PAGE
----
The invasion of mass market retailers is gaining momentum, with several players set to enter the market Harvey Norman has occupied for so long.
Coles-Myer is reportedly looking to build on the success of Myer Electric, its large Melbourne-based computer department located in the Myer city outlet, with a similar model in Sydney.
Last month Frank Kavanagh, Myer-Grace Bros national buyer for computers and software, told ARN: "We do have some exciting expansion plans of our own and will be announcing those to our suppliers in the next few weeks." (See July 22, page 1.)In line with this comment, it was revealed last week that Coles-Myer will have the Melbourne model in its Sydney Grace Brothers store by the start of October.
When asked to comment on Coles-Myer's Sydney plans, Kavanagh said he did not wish to say anything until he had discussed it with major suppliers.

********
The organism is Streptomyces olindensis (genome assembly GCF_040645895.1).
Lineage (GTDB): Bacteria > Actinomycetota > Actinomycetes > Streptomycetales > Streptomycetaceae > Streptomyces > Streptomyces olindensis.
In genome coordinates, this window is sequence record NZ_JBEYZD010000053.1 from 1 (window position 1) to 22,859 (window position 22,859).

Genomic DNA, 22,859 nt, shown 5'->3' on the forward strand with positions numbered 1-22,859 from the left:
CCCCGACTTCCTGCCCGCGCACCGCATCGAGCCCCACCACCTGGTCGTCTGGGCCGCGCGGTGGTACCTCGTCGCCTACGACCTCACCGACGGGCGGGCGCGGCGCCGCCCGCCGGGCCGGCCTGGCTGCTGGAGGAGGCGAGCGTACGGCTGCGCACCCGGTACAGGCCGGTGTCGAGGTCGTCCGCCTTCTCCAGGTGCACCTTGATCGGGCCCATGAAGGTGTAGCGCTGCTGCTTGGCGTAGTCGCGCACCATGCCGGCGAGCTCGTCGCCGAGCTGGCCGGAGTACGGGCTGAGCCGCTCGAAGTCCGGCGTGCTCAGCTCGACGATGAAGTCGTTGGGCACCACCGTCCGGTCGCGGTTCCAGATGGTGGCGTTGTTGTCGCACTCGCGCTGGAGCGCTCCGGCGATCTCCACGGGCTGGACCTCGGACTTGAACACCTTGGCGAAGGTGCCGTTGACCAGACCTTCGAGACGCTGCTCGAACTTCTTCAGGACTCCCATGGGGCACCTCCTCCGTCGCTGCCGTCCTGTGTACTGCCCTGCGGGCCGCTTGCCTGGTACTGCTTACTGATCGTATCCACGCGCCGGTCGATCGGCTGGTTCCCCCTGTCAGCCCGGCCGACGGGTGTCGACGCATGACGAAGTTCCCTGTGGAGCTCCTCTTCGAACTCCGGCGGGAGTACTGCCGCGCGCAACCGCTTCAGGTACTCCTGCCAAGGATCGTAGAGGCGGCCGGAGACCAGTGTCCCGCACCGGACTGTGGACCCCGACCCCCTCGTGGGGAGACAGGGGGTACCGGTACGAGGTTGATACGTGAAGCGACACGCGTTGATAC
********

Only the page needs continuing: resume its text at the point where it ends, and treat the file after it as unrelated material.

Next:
Meanwhile, ARN can reveal that Dick Smith Electronics is soon to open its second Powerhouse store in Penrith, in direct competition to the Harvey Norman outlet down the road. The location is believed to be the former BBC site on the corner of Mulgoa Road and Batt Street.
Dick Smith Electronics was similarly tight-lipped about its plans, with its spokesperson refusing to comment.
However, one industry observer told ARN that it was surprising that the second Dick Smith Electronics Powerhouse has taken so long to open, given the apparent success of its Bankstown operation. The expansion is set to continue too, with another store opening soon at Moore Park and one in Melbourne later in the year, with Nunawading a possible location.
News of potential competition didn't phase Harvey Norman's general manager, computers, Tony Gattari. He said Harvey Norman has never assumed it would have the market sector all to itself. "Competition is great. It helps you lift your game, and forces our franchise operators to be on their toes.
"It's good to see that other companies like Woolworths and Coles-Myer are supporting the cause of mass-market retailers selling PCs."